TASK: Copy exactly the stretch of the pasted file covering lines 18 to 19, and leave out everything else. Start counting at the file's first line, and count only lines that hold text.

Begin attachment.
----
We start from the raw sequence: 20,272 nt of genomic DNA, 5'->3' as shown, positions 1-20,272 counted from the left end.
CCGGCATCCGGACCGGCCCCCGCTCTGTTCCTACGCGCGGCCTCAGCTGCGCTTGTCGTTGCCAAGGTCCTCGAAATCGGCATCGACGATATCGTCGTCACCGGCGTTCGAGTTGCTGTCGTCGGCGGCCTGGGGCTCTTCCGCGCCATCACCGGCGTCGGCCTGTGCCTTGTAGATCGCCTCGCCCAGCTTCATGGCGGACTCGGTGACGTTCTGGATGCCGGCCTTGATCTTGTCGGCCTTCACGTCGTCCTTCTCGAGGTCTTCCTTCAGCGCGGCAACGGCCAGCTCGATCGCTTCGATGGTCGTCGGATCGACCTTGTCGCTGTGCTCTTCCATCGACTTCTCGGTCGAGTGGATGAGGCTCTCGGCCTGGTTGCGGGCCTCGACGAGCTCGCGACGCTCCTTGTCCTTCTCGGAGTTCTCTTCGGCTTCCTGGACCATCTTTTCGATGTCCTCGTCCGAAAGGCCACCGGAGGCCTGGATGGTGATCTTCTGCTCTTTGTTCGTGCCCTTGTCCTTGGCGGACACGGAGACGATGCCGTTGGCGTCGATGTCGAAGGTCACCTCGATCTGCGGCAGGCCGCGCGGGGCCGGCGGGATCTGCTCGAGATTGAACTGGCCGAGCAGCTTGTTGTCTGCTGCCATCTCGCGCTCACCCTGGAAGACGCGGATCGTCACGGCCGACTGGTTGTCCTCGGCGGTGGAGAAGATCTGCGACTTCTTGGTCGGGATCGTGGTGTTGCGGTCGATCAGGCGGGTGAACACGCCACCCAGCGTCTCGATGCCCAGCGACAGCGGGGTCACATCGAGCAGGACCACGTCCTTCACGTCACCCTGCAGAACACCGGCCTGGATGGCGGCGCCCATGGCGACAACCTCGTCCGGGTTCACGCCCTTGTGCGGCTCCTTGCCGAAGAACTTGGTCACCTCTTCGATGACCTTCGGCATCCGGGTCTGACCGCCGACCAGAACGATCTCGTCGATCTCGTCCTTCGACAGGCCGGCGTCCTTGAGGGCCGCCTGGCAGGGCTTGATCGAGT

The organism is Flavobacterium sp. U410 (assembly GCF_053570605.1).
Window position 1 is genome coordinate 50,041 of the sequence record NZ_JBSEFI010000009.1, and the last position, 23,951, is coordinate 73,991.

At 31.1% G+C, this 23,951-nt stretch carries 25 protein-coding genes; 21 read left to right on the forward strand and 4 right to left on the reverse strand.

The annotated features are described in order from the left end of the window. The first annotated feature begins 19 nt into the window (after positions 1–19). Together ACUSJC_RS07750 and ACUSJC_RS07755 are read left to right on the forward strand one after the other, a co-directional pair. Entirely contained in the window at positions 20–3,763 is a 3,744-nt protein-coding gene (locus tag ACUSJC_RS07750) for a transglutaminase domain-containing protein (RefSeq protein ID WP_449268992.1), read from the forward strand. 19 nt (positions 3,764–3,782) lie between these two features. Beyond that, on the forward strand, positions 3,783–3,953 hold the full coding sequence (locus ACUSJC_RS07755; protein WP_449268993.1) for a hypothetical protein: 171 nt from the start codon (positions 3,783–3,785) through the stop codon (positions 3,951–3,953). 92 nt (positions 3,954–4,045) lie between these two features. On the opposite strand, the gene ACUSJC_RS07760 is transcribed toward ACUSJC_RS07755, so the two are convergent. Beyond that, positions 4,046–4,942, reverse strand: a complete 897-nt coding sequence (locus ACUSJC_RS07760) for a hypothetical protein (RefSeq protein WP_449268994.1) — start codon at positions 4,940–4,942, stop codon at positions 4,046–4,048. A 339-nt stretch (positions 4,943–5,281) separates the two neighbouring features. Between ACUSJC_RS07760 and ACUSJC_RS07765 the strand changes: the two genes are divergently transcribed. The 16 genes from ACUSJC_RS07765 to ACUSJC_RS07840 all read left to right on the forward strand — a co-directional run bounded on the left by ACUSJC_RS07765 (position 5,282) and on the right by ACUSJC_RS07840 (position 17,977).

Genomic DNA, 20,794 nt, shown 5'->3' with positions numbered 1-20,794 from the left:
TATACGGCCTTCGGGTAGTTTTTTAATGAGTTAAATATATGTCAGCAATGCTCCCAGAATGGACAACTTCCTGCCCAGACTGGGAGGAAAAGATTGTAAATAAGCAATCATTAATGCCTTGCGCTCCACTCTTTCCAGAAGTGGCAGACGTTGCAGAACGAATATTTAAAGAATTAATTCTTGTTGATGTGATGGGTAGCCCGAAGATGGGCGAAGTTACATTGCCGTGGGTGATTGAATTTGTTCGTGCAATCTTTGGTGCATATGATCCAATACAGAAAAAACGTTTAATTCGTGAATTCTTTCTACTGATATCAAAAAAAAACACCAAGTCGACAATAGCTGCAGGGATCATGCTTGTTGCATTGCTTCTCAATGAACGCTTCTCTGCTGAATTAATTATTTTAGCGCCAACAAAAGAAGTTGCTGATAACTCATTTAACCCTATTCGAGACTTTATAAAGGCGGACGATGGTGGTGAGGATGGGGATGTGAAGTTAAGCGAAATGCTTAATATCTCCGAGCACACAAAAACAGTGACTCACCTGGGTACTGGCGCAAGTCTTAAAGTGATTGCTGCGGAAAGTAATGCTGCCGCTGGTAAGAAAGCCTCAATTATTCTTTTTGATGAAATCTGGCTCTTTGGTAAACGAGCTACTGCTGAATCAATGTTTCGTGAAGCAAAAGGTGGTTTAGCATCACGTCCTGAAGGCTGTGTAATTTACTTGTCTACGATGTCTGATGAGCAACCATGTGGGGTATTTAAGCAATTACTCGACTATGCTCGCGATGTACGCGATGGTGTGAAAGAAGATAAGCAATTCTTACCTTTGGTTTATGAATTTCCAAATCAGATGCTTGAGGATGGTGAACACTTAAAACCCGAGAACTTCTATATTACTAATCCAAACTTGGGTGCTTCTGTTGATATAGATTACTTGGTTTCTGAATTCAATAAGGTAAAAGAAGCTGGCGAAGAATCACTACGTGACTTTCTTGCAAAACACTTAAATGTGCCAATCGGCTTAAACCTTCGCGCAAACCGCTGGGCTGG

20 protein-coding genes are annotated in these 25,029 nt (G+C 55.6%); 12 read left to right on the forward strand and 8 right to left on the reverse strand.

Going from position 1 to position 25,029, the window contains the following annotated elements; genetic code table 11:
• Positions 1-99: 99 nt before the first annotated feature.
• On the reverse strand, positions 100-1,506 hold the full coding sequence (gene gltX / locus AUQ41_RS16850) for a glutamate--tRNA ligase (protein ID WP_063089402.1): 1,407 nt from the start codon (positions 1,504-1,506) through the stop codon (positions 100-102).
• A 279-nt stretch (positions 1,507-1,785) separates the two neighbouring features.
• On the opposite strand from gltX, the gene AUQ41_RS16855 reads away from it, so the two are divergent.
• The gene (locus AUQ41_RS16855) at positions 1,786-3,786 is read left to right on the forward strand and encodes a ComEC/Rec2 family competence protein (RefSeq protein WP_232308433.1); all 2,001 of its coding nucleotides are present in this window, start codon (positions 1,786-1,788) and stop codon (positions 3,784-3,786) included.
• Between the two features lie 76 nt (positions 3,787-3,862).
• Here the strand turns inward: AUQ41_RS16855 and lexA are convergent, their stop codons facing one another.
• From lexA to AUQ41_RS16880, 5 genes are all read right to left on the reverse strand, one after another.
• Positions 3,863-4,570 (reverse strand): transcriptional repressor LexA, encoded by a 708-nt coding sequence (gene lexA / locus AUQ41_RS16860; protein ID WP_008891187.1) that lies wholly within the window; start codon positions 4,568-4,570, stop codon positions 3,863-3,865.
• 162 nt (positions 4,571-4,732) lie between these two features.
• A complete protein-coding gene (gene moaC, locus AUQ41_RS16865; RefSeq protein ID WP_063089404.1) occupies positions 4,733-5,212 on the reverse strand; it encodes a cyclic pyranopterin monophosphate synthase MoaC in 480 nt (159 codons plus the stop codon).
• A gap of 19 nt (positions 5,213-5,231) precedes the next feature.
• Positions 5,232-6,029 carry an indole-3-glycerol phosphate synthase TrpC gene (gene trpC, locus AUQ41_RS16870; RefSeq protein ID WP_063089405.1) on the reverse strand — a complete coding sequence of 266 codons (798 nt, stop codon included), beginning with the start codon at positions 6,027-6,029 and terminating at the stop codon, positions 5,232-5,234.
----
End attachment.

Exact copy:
• From lexA to AUQ41_RS16880, 5 genes are all read right to left on the reverse strand, one after another.
• Positions 3,863-4,570 (reverse strand): transcriptional repressor LexA, encoded by a 708-nt coding sequence (gene lexA / locus AUQ41_RS16860; protein ID WP_008891187.1) that lies wholly within the window; start codon positions 4,568-4,570, stop codon positions 3,863-3,865.